With every new innovation architecture is creating its own obsolescence. The race for taller, greener, more cutting edge building narrows the window of time each preceding iteration can be marveled. If every few years there is a new city chasing the Bilbao effect won’t there be a point of diminishing returns? Will tourists race to one city only to find they then have to turn around to get to another?
If it is the newness that is so exciting what happens when these iconoclastic buildings become old? Do they retain any value? Or do they quickly become passé?
This is not just the case for “it” buildings. In many parts of the US people don’t want to buy a “used,” I mean old, house. It’s like a car. There is always a newer model. So instead of maintaining, renovating and adapting their homes to their changing life circumstances, they trade up. Vast tracks of spec homes will be abandoned after they are no longer new. Instead of increasing in value these homes are losing value. As they should be actually. They are usually built of such poor quality that they are not meant to last more than 30 or 40 years. Then what happens? Are they demolished? That costs money too. Not to mention the waste. THE WASTE. That is the real issue.
We see it in fashion. The world is covered in our discarded garments. There are not enough needy people in the world to give them too, and most are of such poor quality that many don’t even want those hand-me-downs (Samson). Then there are the waste byproducts of clothing production as well as the enormous water use.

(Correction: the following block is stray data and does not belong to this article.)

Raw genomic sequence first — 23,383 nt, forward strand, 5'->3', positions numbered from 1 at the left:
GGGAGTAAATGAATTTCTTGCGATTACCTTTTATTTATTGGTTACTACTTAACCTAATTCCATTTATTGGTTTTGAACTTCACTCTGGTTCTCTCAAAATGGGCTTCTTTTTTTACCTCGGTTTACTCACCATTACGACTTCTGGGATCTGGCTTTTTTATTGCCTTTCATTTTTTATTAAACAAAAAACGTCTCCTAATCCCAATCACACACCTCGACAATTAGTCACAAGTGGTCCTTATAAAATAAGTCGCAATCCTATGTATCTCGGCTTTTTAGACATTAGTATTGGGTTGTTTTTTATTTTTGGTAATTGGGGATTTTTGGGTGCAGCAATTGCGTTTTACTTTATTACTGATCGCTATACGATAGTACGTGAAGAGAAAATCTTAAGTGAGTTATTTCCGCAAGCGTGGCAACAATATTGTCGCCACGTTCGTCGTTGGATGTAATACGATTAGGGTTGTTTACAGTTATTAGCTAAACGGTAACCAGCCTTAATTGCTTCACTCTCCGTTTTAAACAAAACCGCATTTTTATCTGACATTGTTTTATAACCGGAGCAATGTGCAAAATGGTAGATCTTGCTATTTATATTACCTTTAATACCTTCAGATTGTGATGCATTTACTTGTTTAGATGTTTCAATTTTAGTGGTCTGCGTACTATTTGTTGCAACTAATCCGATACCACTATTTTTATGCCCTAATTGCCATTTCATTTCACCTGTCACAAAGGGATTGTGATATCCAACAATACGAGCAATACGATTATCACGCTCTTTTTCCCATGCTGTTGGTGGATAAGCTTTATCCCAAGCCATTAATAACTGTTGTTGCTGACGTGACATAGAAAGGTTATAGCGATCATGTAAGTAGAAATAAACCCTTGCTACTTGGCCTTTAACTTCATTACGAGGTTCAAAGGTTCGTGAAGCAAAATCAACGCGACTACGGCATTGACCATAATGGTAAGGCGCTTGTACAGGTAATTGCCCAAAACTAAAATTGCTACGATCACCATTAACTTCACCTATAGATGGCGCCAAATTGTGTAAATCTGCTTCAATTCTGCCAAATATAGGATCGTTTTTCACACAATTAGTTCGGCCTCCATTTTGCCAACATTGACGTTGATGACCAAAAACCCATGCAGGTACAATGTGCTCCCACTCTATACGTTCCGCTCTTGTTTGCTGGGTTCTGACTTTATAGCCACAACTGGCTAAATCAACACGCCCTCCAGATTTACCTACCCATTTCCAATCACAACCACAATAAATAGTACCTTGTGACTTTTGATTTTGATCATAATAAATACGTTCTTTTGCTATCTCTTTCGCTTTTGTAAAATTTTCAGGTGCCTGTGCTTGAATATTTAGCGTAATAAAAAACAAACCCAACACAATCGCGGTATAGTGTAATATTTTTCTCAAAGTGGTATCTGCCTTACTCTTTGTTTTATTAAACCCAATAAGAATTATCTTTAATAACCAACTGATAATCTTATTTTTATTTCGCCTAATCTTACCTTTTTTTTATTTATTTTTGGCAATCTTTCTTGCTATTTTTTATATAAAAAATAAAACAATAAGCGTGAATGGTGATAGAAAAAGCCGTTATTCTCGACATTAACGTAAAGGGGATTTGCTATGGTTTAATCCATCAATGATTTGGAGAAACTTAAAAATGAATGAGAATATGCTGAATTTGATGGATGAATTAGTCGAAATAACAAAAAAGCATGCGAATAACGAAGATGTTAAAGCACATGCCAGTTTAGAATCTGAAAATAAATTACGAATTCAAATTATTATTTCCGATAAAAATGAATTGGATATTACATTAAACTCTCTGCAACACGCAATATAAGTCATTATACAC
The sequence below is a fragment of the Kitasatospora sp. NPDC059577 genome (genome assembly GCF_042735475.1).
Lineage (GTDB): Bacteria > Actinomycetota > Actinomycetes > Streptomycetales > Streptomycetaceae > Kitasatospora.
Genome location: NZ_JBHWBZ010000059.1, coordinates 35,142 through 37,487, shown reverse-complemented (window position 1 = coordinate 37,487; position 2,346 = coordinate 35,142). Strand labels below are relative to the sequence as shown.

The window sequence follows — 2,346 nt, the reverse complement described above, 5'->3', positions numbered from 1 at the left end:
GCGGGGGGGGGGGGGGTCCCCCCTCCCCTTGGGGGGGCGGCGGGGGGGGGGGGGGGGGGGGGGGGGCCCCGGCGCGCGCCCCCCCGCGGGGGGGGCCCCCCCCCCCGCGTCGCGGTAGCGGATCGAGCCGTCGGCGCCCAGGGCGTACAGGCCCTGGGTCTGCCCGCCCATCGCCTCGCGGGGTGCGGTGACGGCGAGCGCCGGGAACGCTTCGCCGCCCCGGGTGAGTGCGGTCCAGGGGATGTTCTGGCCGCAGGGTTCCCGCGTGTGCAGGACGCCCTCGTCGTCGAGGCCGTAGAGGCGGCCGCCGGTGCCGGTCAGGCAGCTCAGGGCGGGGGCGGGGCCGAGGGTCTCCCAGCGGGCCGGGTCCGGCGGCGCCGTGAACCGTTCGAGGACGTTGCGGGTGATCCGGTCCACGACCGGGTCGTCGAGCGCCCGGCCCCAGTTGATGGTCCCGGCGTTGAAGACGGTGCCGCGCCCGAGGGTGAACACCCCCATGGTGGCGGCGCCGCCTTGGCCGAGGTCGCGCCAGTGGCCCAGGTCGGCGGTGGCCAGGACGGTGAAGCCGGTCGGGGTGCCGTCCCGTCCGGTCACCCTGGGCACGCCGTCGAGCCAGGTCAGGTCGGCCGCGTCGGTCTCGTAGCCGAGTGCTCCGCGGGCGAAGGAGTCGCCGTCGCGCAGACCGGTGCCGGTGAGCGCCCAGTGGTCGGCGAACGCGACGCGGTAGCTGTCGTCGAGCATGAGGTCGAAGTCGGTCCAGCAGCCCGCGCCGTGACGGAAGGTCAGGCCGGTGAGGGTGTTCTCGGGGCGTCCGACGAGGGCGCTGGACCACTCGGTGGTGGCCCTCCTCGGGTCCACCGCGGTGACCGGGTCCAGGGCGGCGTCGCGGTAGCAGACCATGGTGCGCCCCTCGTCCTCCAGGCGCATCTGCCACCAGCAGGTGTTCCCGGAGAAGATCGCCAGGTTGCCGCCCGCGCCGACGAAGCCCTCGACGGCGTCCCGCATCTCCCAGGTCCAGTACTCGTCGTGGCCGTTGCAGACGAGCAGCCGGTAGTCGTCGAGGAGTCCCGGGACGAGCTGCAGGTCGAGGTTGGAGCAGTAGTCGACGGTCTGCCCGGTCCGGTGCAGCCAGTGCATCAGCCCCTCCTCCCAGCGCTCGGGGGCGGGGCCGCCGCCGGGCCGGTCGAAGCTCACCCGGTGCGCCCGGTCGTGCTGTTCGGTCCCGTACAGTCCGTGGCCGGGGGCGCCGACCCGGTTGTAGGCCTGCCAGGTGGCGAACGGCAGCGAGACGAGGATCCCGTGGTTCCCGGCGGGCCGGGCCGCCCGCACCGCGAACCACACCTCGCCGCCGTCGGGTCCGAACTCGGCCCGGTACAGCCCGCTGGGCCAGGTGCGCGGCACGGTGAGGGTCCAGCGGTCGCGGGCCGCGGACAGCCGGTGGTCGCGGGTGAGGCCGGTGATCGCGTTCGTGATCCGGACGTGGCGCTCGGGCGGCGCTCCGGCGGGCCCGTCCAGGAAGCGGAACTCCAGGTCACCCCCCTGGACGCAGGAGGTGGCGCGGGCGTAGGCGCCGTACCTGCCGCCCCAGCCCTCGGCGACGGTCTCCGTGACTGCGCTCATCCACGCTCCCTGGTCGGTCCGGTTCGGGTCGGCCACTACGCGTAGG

Starchitecture has been terrible for architecture and the built environment.
Every building is an ICON, so then none of them are. The explosion of architecture blogs and publications has been feeding the frenzy of consumption, with every day a new batch of exciting buildings being published online. Design is tailored to the image it will produce, the “money shot.” Because perhaps that is all that really matters in the end? Very few people will actually experience the building and very few people will care after the initial glow has worn off. The media cycle will have moved on to something else. The trend will pass and when the newness has worn off it will likely be replaced with something else.
Design and construction is moving faster and faster to keep pace with technology. But Starchitect Rem Koolhaas still laments its slowness (Koolhaas). But it is speed that is the problem. Architecture can and should not be fast and should not compete with technology. Architecture has a 3,000 year history. It is the (second) oldest profession. The Great Pyramid at Giza took 20 years to build by 100,000 workers. Chartres Cathedral was built over a period of 30 years. Both of these structures have survived more than 1,000 years and are celebrated as world treasures. That’s not likely to be the case for anything built today.